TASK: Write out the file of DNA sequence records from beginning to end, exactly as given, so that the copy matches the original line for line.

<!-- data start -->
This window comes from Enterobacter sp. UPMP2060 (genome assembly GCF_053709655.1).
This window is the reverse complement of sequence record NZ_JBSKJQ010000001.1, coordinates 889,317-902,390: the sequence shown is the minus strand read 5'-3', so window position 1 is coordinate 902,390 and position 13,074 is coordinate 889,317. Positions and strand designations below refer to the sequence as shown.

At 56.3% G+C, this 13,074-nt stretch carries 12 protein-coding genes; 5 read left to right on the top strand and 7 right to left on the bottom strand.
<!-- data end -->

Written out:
This window comes from Enterobacter sp. UPMP2060 (genome assembly GCF_053709655.1).
This window is the reverse complement of sequence record NZ_JBSKJQ010000001.1, coordinates 889,317-902,390: the sequence shown is the minus strand read 5'-3', so window position 1 is coordinate 902,390 and position 13,074 is coordinate 889,317. Positions and strand designations below refer to the sequence as shown.

At 56.3% G+C, this 13,074-nt stretch carries 12 protein-coding genes; 5 read left to right on the top strand and 7 right to left on the bottom strand.